Stacey Abrams, Voting Rights Activist, To Deliver Democrats' Response To Trump

Feb 5, 2019
Originally published on February 5, 2019 12:43 pm

To give the customary response to the presidential State of the Union address Tuesday night, Democratic congressional leaders selected a not-so-customary person.

Normally, the opposition party chooses someone well-known for their time in Congress or statewide office. But this year, Democrats turned to Stacey Abrams, who lost the governor's race in Georgia last fall.

Still, "it makes a great deal of sense," said Rep. John Lewis, D-Ga., of the choice. Abrams, the former minority leader of the Georgia General Assembly, is "a fresh face, a fresh voice," Lewis said, with "a history of fighting for voting rights."

She refused to formally concede to her Republican opponent Brian Kemp after the election, in part because Kemp oversaw their election as Georgia's secretary of state and refused to recuse himself.

Abrams accused him of widespread voter suppression, which he denies. Kemp and other Republican critics have branded her a radical, but politics aside, her campaign broke new ground.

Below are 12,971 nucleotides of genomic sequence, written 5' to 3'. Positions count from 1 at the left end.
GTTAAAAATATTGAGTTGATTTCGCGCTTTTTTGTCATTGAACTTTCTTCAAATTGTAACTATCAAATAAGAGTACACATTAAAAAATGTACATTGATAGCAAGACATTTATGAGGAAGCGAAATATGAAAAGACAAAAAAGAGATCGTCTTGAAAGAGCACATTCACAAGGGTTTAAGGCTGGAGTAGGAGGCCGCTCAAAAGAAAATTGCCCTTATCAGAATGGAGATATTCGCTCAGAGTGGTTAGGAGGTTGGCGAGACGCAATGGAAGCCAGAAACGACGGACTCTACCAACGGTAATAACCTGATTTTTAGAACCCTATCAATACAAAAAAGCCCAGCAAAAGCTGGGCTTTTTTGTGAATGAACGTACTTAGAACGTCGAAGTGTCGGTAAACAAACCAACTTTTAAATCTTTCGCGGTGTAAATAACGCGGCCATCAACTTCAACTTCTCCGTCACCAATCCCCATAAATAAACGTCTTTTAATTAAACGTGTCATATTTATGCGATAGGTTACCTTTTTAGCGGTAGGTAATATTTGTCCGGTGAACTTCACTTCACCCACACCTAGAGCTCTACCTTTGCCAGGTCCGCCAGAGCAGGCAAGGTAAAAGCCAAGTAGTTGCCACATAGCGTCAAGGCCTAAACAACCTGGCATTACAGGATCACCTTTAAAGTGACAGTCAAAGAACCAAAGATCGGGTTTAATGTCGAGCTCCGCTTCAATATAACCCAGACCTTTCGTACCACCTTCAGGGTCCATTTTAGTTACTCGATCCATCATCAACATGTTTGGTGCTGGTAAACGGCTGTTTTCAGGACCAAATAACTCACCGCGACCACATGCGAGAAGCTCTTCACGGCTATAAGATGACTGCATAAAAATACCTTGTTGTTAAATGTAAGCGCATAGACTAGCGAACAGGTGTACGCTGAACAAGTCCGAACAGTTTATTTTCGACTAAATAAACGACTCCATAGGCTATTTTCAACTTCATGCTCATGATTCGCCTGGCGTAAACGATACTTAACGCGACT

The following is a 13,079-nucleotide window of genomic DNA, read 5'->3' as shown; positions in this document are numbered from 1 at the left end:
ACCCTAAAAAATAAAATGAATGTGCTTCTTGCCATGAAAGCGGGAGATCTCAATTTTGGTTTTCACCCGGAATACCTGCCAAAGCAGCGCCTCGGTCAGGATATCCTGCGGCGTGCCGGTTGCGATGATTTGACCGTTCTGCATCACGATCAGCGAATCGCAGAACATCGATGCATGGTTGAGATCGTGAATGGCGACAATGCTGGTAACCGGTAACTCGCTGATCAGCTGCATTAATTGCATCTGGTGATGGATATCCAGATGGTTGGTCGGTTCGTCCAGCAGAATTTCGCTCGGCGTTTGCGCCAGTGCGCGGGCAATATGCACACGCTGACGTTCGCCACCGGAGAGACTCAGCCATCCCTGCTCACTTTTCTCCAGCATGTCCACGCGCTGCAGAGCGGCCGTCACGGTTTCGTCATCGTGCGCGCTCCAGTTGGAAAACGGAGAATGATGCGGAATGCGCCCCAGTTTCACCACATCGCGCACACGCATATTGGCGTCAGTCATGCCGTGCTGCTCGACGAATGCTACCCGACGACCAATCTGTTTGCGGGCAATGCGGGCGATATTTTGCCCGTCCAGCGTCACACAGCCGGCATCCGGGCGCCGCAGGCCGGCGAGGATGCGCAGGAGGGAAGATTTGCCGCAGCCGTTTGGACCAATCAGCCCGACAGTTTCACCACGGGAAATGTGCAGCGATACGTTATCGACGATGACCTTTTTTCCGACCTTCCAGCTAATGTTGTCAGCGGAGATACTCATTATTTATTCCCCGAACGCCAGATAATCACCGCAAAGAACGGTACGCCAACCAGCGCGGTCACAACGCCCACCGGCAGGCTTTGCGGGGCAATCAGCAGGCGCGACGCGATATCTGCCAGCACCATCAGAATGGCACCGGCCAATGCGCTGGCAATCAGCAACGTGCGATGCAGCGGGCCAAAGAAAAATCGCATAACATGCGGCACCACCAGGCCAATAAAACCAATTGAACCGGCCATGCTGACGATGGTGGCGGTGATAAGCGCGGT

Kemp won by 55,000 votes, the narrowest race in years in what has been a heavily Republican state. Now, Georgia is seen as a potential battleground in 2020.

And voting rights, which were a central theme of Abrams' campaign, are a national issue for Democrats. Early in the session, House Democrats introduced a major voting rights and government ethics bill known as HR 1.

Abrams acknowledged the national conversation in an interview with WABE last month: "We need to talk about voter suppression. We need to talk about access to voting rights," she said. "And I think HR 1, whether it becomes law, sets the table for what should be the discussion for the next few years in the United States."

Abrams has been working to register voters for years, including her work to found the nonpartisan New Georgia Project. Then-Secretary of State Kemp's office investigated that group on allegations of fraud in 2014, but the investigation was later dropped.

For her 2018 gubernatorial race, Abrams built on that work, and her campaign claims it created an unprecedented get-out-the-vote infrastructure.

"Part of what Stacey's candidacy allowed was for her to see a different Georgia," said Allegra Lawrence-Hardy, Abrams' campaign chairwoman.

"The future was coming and she saw it before a lot of us did and to really build that infrastructure," she said. "And it's that momentum that we're harnessing that really is applicable nationwide."

After the election, Abrams created Fair Fight Georgia, dedicated to expanding voting rights in Georgia. The group has filed federal litigation against the state and its voting system. It also aired a Super Bowl ad last weekend.

Win or lose, the Abrams campaign is a model for Democrats going forward, said Andra Gillespie, a political science professor at Emory University.